I love stationery. There, I said it. I love it. I love pens and paper and notebooks and pencil cases. I could (I do) spend hours browsing stationery aisles in the supermarket, scrolling through stationery adverts on sales websites, looking through the stationery stalls at the market. Sad, isn’t it?
(Well actually, no it’s not sad. Okay, so it may not be the ‘coolest’ hobby in the world – it’s not surfing or parkour or snorting cocaine off the butts of supermodels[*] – but it’s definitely not sad. This need to label things as ‘cool’ and ‘sad’ is what is really sad. I am in no way bothered by what people think of my hobbies, or of how I choose to spend my own time and money. I don’t care what others do either, unless it affects me directly. So why should anyone else? It’s a load of tosh and that’s that! Enjoying stationery is no sadder than getting the latest tattoo, following the ‘coolest’ celebrities, or stamp collecting. I love stationery, and I’m proud of it!)
Ahem…I appear to have digressed…
You may or may not consider my enjoyment of stationery as odd, depending on your own stationery stance, but what is really truly odd about it is that honestly, I don’t really have much use for it anymore. In an increasingly technological world, my need for physical pens and paper is diminishing and actually, I prefer to type than write. It’s easier, quicker, more efficient. I like the look of typed work over my hand-written scrawl too.
Don’t get me wrong, I do still use my stationery. As I type, I have a notebook at my side, in which I scribble notes and ideas as they come to me (they don’t stay around for very long, you see). I keep a pencil case in my handbag, full of different coloured pens (because you never know when you’re going to need a pink ball-point or a Bic with four different colours). My diary planner, too, is still in physical form (I’ve never really got along with phone or computer based calendars).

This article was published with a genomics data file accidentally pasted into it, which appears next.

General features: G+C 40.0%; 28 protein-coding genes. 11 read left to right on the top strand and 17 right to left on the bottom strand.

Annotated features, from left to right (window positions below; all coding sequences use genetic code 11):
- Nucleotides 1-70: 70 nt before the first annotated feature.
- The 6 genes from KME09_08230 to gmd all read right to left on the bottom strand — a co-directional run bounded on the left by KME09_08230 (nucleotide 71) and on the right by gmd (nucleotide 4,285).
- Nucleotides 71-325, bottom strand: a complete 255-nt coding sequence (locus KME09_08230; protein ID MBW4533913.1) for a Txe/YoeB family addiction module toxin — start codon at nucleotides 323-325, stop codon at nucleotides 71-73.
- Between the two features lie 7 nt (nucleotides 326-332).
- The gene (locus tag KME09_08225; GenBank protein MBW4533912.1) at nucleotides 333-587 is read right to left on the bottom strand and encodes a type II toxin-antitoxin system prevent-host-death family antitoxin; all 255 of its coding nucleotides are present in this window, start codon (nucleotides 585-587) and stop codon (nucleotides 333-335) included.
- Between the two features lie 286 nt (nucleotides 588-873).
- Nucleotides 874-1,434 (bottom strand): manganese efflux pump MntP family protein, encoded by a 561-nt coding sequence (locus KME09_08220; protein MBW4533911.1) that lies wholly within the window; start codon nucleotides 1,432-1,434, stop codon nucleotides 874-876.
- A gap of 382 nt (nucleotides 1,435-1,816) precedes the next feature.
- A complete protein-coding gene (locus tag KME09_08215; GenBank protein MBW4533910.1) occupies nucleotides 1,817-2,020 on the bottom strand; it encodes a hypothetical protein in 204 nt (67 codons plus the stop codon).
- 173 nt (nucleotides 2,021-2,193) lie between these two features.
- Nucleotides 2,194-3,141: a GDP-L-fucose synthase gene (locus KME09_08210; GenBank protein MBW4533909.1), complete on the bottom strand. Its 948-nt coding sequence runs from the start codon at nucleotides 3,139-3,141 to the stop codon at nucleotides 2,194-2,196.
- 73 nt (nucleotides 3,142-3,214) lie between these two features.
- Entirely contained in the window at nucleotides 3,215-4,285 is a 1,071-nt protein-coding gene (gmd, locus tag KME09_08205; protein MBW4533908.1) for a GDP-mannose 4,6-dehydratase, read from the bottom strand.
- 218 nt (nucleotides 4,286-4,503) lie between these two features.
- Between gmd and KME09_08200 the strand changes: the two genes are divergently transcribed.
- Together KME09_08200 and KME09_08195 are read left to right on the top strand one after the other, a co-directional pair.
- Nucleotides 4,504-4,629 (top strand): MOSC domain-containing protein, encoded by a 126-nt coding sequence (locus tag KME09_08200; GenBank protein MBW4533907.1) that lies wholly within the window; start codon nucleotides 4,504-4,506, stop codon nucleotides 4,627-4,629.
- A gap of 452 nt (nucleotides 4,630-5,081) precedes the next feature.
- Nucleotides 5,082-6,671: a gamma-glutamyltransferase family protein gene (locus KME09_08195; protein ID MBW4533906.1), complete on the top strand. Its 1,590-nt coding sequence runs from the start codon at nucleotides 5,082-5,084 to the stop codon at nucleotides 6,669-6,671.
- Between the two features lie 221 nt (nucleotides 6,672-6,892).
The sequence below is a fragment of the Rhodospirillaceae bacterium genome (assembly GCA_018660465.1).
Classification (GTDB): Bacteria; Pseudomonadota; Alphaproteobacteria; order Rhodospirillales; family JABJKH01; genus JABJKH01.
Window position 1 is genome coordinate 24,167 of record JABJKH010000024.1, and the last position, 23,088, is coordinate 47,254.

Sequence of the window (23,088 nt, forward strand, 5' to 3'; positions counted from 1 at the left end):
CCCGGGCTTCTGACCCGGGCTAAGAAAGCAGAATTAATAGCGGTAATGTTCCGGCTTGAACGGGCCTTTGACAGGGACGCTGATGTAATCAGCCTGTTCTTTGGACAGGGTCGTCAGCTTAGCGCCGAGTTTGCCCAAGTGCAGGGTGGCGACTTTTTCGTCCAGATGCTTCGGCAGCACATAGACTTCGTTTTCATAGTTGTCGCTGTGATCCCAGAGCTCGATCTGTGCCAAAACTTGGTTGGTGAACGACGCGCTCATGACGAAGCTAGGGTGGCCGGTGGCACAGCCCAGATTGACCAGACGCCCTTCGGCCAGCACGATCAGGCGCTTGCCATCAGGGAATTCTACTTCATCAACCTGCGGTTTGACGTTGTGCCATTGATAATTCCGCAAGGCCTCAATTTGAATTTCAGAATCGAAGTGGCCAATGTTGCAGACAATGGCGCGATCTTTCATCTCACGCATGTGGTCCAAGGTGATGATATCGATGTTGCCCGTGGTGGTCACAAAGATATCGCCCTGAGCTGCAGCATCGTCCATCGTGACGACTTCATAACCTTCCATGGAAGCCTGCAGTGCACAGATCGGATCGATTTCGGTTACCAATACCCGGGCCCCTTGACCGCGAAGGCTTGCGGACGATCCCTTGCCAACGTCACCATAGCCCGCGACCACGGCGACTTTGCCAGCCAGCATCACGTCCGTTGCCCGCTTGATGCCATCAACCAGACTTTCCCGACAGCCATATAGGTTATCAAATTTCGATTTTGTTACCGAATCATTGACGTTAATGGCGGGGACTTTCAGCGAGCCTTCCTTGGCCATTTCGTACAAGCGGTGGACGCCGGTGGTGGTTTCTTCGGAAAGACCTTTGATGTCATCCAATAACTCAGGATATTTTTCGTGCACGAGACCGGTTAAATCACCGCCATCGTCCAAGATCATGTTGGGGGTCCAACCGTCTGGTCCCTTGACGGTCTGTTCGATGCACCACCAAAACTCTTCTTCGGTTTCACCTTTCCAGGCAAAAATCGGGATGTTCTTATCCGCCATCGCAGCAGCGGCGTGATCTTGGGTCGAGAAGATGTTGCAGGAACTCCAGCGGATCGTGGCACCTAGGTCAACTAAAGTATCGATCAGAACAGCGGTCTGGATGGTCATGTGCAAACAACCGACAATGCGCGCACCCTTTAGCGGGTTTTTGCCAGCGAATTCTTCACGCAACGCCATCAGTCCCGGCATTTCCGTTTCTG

So it’s not all about computers, but sometimes, I make a conscious effort to use physical stationery, even though it’s less efficient, simply because I love it. All this means, though, that when I get really nice stationery – and I mean the good stuff here, the stuff that’s too good for squiggling notes or being thrown into the bottom of my bag on the off-chance I’ll need it – when I get that sort of stationery, I never quite know what to do with it.
Take this beauty, for example:
It’s a Radley notebook with a ribbon marker and magnetic close. My mum bought it for me this weekend. It’s lovely (stroke-worthily so), and definitely too good for my usual notebook-nonsense. So I find myself searching for something worthy to put into it, save it being wasted. It deserves to be used but for what? Whilst I stew on this dilemma (and a truly terrible dilemma it is[†]), I’ll carry on typing but I’ll keep it at my side in case inspiration takes hold!
Have you ever bought a notebook so beautiful that you didn’t know what to write in it?
[*] I’m not at all against cool hobbies. I would happily give surfing and parkour a go – I’m sure I’d be rubbish at them, but I’d give them a go. As for the snorting cocaine off the butts of supermodels – I think I’ll give that a miss, but thanks all the same.
[†] Please detect the sarcasm there – I am aware that ‘what to put into your new notebook’ is a distinctly first-world problem and that there are much, much worse dilemmas in the world.